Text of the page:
It’s Sydney summer, and a beautiful day, the day after new year. When people catch a train, or go to the beach or otherwise take some time out from work and social gatherings. For myself, I had been wondering for some time about an advanced game of Rock Paper Scissors, based on the same choice principle, but extending that choice to more than the usual, I should say tradtional three articles. i.e [Rock or Paper or Scissors].
To do this I had to go back to game theory and look at the possibility of increasing the number of possible choices, and still make it an apparently evenly matched game, regardless of the choice, in the face of probability.
The beauty of rock paper scissors is that you only have to remember what beats what, and each choice only has to beat one other choice. So that makes it easy to remember. Only 3 things to remember, you can play a fast game.
The trouble with extending this is that you have to remember that each choice has to beat only 2 things, and therefore must be beaten by only 2 other things. This means that the set of things has to be 5. It cannot be 4. It took me quite some time to get over the fact that it could not be 4 and therefore had to be 5 things to pick from.
So just for fun, this morning after lines on a page and some trial and error, I came up with 5 things that could form the basis of an extended rock paper scissors choice game.
My first 5 top of the head things are:-
- Fire – which can burn Cup, and melt Scissors
- Rubber – which can smother Fire, and Hold Water
- Cup – which can contain Rubber and hold Water
- Scissors – which can cut the Cup and Rubber
- Water – which can corrode Scissors and extinguish Fire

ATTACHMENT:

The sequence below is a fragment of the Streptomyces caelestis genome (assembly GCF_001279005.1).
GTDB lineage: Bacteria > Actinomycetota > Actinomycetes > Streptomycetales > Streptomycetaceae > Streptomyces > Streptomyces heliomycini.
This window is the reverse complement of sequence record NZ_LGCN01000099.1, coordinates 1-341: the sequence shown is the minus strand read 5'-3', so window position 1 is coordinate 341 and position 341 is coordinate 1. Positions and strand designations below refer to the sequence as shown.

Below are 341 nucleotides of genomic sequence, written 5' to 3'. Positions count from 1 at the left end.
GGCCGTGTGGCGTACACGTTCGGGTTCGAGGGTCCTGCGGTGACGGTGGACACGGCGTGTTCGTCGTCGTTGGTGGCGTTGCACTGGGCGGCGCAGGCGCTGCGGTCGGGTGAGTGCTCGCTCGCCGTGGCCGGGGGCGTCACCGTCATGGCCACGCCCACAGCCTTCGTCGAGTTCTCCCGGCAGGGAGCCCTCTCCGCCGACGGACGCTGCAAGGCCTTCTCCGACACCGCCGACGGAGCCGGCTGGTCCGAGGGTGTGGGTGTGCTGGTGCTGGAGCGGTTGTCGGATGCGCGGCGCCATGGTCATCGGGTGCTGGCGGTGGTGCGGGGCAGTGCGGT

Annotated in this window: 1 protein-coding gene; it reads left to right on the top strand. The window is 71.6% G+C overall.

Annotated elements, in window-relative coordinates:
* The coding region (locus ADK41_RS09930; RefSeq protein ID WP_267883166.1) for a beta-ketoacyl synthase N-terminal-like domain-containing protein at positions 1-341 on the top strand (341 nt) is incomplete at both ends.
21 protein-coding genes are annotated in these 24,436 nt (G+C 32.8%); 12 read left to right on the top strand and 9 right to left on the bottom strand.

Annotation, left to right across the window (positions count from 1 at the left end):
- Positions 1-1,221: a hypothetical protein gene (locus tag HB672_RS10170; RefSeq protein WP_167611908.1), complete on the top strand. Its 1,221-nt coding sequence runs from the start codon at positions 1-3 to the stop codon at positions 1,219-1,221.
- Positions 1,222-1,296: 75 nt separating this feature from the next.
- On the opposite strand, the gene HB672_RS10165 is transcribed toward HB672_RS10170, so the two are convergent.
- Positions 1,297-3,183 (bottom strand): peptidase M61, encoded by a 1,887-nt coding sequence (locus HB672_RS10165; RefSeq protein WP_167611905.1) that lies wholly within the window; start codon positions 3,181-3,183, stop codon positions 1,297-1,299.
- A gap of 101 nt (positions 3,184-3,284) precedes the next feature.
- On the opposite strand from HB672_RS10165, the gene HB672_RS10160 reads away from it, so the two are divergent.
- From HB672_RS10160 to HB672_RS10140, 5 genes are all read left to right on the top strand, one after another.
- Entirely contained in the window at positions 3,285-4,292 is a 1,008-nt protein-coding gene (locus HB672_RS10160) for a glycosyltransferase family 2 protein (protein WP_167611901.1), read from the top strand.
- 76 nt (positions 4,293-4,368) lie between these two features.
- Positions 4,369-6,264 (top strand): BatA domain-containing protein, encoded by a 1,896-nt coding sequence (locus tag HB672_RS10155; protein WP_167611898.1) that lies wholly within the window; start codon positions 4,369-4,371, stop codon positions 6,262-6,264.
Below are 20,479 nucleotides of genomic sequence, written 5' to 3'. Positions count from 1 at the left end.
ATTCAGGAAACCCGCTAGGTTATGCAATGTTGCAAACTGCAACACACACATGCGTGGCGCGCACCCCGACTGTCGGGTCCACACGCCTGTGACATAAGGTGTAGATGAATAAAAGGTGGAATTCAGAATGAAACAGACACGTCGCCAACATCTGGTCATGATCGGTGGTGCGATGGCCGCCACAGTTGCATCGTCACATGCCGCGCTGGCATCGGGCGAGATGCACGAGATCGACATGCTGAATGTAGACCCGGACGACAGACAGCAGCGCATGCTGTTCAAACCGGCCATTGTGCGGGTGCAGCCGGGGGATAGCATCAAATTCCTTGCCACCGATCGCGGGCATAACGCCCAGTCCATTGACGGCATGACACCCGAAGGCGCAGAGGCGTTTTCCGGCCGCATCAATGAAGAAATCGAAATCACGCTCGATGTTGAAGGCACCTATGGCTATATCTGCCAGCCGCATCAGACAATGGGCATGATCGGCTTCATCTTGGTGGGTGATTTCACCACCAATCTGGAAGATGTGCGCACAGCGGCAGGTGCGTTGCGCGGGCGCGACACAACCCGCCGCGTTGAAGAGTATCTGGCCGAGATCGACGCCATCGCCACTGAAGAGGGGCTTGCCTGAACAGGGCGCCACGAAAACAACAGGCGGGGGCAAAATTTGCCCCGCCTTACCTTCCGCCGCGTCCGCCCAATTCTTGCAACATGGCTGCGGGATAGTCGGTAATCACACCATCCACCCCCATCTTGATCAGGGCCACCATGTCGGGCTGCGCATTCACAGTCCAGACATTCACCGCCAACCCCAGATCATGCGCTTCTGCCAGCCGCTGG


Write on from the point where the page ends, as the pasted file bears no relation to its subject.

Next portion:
As you can see each choice can be beaten by only two other choices and can beat the remaining two choices.
This gives two players an even chance at winning, but also makes it might be a better game for three players.
For instance if there are 2 players.
- Each player has a 40% [2/5] chance to beat the other player.
- Each player has a 20% chance that the other player will make the same choice.
For example if there are 3 players.
- Each player has a 16% [4/25] chance to beat both other players.
- Each player has a 48% [12/25] chance to beat only one player.
- Each player has a 4% chance that the other players will make the same choice.
I am sure this game could be a lot tougher to play, and score, and there would be much more debate about cheating and who jumped in first and other possibilities. Which is why it probably won’t evolve and further than this simple blog post. But if you get bored for example, on the New Year Holidays…
This is #23 in the Innovation Series.
If you would like to comment on this, try it out, or suggest improvements to the choice items, feel free to do so.. Comments are moderated, but if what you say helps extend the concept, lets see !..